PANAMA CITY — Alejandro Bedoya missed a goal in training, and Bruce Arena wanted to make sure the midfielder knew he noticed.

“He threatened to chop my man bun off,” Bedoya said, smiling. “That’s the kind of grief I get around here.”

Humor has returned to the U.S. national team since Arena replaced Jurgen Klinsmann as coach in November, following losses in the first two games in the final round of World Cup qualifying. In the first competitive match of Arena 2.0, the U.S. responded with a 6-0 rout of Honduras on Friday, and the Americans could even their record quickly with a win at Panama on Tuesday night.

A member of the U.S. National Soccer Hall of Fame who coached the national team from 1998-2006, Arena wanted to quickly put aside worries the Americans would fail to qualify for an eighth straight World Cup. He turned over staff, tore up rules and defined roles in his first four months. He discarded Klinsmann’s curfew, eliminated the prohibition on meetings with agents at the team hotel, limited training sessions to one per day and allowed the support staff to sit in on video analysis sessions with players.

“Be on time and be respectful. Those are the rules,” he said Monday. “If it’s my job to control them all day, then I don’t think we have a chance, and I’m basically not interested in doing it. I’d just open up a preschool somewhere.”

If not quite chaos under Klinsmann, there was constant uncertainty. Arena brought his own brand of Brooklyn bluntness back to the job, a self-confidence boosted by five NCAA titles at Virginia and five Major League Soccer championships with D.C. United and the L.A. Galaxy.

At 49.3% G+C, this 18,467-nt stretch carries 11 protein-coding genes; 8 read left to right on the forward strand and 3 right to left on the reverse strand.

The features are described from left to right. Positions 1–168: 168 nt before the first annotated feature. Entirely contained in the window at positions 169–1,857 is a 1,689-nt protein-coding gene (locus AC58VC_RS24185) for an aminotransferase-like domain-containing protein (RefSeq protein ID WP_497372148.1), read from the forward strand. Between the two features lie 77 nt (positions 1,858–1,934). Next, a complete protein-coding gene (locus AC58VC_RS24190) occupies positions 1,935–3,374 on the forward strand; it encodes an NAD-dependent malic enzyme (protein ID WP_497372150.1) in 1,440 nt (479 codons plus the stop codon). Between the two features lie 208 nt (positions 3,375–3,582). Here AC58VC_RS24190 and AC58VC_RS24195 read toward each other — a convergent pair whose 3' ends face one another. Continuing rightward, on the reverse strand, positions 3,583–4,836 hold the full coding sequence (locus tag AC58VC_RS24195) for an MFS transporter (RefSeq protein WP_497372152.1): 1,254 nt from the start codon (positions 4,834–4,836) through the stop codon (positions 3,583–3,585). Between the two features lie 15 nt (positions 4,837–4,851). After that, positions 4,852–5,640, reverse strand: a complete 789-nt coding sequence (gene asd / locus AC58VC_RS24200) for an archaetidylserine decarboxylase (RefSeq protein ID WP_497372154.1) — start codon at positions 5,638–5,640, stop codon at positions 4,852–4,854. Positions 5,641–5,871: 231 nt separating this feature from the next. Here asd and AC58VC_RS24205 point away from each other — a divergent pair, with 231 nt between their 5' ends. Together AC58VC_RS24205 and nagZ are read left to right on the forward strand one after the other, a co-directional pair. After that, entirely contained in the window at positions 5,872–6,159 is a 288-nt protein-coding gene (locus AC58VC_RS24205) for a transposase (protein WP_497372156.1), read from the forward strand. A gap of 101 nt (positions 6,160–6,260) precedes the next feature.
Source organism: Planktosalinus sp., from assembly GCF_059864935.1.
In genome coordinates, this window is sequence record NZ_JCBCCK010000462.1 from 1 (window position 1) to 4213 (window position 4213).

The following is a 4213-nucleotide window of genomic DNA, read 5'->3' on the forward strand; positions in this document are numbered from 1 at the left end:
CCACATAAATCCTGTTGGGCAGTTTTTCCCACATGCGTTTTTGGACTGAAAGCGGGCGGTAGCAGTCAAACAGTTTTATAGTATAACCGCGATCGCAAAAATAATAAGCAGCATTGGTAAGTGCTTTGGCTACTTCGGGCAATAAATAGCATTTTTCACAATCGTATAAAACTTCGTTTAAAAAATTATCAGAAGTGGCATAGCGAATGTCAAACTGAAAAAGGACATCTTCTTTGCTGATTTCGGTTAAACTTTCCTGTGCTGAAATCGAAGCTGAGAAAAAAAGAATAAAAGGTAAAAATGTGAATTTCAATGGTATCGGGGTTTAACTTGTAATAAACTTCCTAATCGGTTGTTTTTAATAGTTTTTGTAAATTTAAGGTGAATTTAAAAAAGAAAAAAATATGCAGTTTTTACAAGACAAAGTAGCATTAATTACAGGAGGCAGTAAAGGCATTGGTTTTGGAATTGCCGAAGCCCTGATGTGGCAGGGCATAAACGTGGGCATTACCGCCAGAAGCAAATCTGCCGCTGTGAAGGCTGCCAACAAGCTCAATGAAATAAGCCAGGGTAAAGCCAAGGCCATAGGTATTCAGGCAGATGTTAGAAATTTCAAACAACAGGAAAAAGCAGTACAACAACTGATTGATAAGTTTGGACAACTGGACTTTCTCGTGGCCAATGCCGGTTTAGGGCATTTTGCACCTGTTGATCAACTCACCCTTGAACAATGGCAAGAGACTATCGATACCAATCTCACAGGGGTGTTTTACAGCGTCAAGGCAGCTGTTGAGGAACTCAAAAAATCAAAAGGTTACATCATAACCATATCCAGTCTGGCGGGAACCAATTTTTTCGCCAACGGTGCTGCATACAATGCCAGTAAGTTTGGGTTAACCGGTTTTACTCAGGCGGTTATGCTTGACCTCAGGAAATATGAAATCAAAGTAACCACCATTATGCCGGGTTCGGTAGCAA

“If I was coaching college today I’d be fired because there’s too many rules,” he said. “In my days there was nothing wrong with having a beer with one of your players.”

Veteran players say Arena is a steady presence.

“I think we’re all surprised by the sarcasm. That’s Bruce. It’s great. It keeps you on your toes. He’s tough to impress and all of that hasn’t changed,” goalie Tim Howard said. “If you get a ‘pretty good’ from Bruce, you feel like you’re on top of the world because that’s all you get.”

According to the captain, Michael Bradley, Arena re-established “what we emphasize, the group, the mentality, the identity, the spirit.”

“A lot of us felt like over this past stretch some of those things had started to drop a little bit,” Bradley said.

National teams are far different than clubs, where coaches preside over their players for roughly 10 months a year. National teams come together for a week or so several times a year.

When players gathered last week, Arena brought in Tom Perrin, a sports psychologist who has worked with him since they were together at Virginia.

“He works in the NBA,” Arena said. “And you think we’ve got problems?”